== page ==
The Eberly College of Arts and Sciences at West Virginia University is conducting a national search to fill the new Anna Deane Carlson Chair in the Social Sciences. The chair has been established through a $1 million gift from alumna Anna Deane Carlson, a 1943 sociology graduate.

The intent of the chair will be to bring an outstanding social scientist to the university annually to enhance academic offerings, stimulate research productivity and contribute to West Virginia and society through the social sciences. In its initial year, the chair will be located in the Division of Sociology and Anthropology in the School of Applied Social Sciences within the Eberly College. The national search is being coordinated by Nancy Lohmann, professor of social work.

The visiting appointment will support the development of the new school and recognize the donors degree in sociology. Although many specialties in the discipline will be considered, individuals with expertise related to program areas in criminal justice, social welfare policy, nonprofit organizations and health care are of particular interest.

“This new chair is an exciting addition to the Eberly Colleges growing group of distinguished professorships and joins the Bennett Chair in Chemistry and the Jackson Chair in English at the million-dollar level,”said M. Duane Nellis, Eberly College dean.”It is a significant investment in assisting in the initial development of our new School of Applied Social Sciences, which represents disciplines that are being called upon by society to address critical issues in crime and punishment, the delivery of health care and other social services, and economic development and poverty in the Appalachian region. This yea, we are hoping to attract a scholar who has a successful research program that has had a positive impact on societal problems. Long-term, the Carlson Chair will strengthen the social sciences more broadly throughout Eberly College.”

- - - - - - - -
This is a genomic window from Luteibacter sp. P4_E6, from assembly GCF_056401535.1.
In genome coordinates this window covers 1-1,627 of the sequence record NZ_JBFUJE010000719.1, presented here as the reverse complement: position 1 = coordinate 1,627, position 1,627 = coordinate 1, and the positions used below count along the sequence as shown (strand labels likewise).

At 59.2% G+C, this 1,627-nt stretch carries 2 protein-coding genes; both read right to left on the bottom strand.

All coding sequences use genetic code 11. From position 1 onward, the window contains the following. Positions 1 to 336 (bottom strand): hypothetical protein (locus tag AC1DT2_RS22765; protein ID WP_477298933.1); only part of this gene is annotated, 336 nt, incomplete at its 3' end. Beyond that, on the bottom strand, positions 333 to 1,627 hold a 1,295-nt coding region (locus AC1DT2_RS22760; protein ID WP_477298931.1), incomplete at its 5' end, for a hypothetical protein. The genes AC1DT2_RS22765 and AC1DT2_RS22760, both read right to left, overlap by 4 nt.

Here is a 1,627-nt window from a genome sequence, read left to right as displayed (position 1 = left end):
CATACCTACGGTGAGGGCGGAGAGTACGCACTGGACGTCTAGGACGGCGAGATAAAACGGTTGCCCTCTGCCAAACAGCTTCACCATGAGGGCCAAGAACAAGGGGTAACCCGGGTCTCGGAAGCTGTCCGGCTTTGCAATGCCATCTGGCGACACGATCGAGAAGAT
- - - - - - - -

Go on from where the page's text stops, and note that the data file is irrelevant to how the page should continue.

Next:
The School of Applied Social Sciences offers a bachelors degree in anthropology, social work and sociology; masters degrees in public administration, social work and sociology, and is developing a proposal to offer an interdisciplinary doctorate in applied social research which would draw on the faculty of the entire school and integrate knowledge from the various disciplinary areas. The school also offers a graduate certificate in health care administration and is developing proposals to offer certificates in nonprofit administration and criminal justice administration.

The master of social work degree is offered as a part-time program in Charleston, Keyser and Martinsburg, in addition to the full-time program in Morgantown.

Carlson is a Morgantown native who grew up in Logan. She and her husband Donald, currently reside in Boca Raton, Fla. They are the former owners of an independent telephone company.

The gift was made to the WVU Foundation, a private non-profit organization that generates, receives and administers private gifts from individuals and organizations for the benefit of West Virginia University. The Foundation is in the midst of a $250 million”Building Greatness”campaign on behalf of the University. More than $116 million has been received for the campaign which concludes Dec. 31, 2003.